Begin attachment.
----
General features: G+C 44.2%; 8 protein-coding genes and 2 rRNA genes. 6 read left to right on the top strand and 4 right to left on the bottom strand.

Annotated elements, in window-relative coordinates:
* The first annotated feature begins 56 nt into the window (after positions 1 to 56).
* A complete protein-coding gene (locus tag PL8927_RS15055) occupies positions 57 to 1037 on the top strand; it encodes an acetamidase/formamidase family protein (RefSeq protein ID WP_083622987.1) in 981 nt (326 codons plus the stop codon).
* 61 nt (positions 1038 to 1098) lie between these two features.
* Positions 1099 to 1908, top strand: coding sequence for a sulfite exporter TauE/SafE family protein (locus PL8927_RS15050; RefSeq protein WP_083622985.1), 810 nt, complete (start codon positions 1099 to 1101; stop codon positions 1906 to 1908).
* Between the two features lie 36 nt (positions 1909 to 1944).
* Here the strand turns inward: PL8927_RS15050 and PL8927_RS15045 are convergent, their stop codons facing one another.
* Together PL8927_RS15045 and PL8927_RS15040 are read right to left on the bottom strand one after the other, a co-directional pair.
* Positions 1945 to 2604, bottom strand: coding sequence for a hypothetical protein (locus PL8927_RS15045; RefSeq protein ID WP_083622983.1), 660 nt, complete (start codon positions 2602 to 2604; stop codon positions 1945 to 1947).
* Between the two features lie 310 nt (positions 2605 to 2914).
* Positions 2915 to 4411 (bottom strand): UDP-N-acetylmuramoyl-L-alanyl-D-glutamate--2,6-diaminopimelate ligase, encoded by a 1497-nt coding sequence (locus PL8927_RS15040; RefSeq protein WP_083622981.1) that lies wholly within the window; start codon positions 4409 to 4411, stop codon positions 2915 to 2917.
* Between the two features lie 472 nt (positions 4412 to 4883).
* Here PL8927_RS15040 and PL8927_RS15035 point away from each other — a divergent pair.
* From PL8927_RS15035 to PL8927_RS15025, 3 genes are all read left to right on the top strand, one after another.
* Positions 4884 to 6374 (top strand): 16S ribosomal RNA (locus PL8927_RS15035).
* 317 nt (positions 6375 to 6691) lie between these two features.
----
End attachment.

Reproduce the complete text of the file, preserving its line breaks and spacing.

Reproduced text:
General features: G+C 44.2%; 8 protein-coding genes and 2 rRNA genes. 6 read left to right on the top strand and 4 right to left on the bottom strand.

Annotated elements, in window-relative coordinates:
* The first annotated feature begins 56 nt into the window (after positions 1 to 56).
* A complete protein-coding gene (locus tag PL8927_RS15055) occupies positions 57 to 1037 on the top strand; it encodes an acetamidase/formamidase family protein (RefSeq protein ID WP_083622987.1) in 981 nt (326 codons plus the stop codon).
* 61 nt (positions 1038 to 1098) lie between these two features.
* Positions 1099 to 1908, top strand: coding sequence for a sulfite exporter TauE/SafE family protein (locus PL8927_RS15050; RefSeq protein WP_083622985.1), 810 nt, complete (start codon positions 1099 to 1101; stop codon positions 1906 to 1908).
* Between the two features lie 36 nt (positions 1909 to 1944).
* Here the strand turns inward: PL8927_RS15050 and PL8927_RS15045 are convergent, their stop codons facing one another.
* Together PL8927_RS15045 and PL8927_RS15040 are read right to left on the bottom strand one after the other, a co-directional pair.
* Positions 1945 to 2604, bottom strand: coding sequence for a hypothetical protein (locus PL8927_RS15045; RefSeq protein ID WP_083622983.1), 660 nt, complete (start codon positions 2602 to 2604; stop codon positions 1945 to 1947).
* Between the two features lie 310 nt (positions 2605 to 2914).
* Positions 2915 to 4411 (bottom strand): UDP-N-acetylmuramoyl-L-alanyl-D-glutamate--2,6-diaminopimelate ligase, encoded by a 1497-nt coding sequence (locus PL8927_RS15040; RefSeq protein WP_083622981.1) that lies wholly within the window; start codon positions 4409 to 4411, stop codon positions 2915 to 2917.
* Between the two features lie 472 nt (positions 4412 to 4883).
* Here PL8927_RS15040 and PL8927_RS15035 point away from each other — a divergent pair.
* From PL8927_RS15035 to PL8927_RS15025, 3 genes are all read left to right on the top strand, one after another.
* Positions 4884 to 6374 (top strand): 16S ribosomal RNA (locus PL8927_RS15035).
* 317 nt (positions 6375 to 6691) lie between these two features.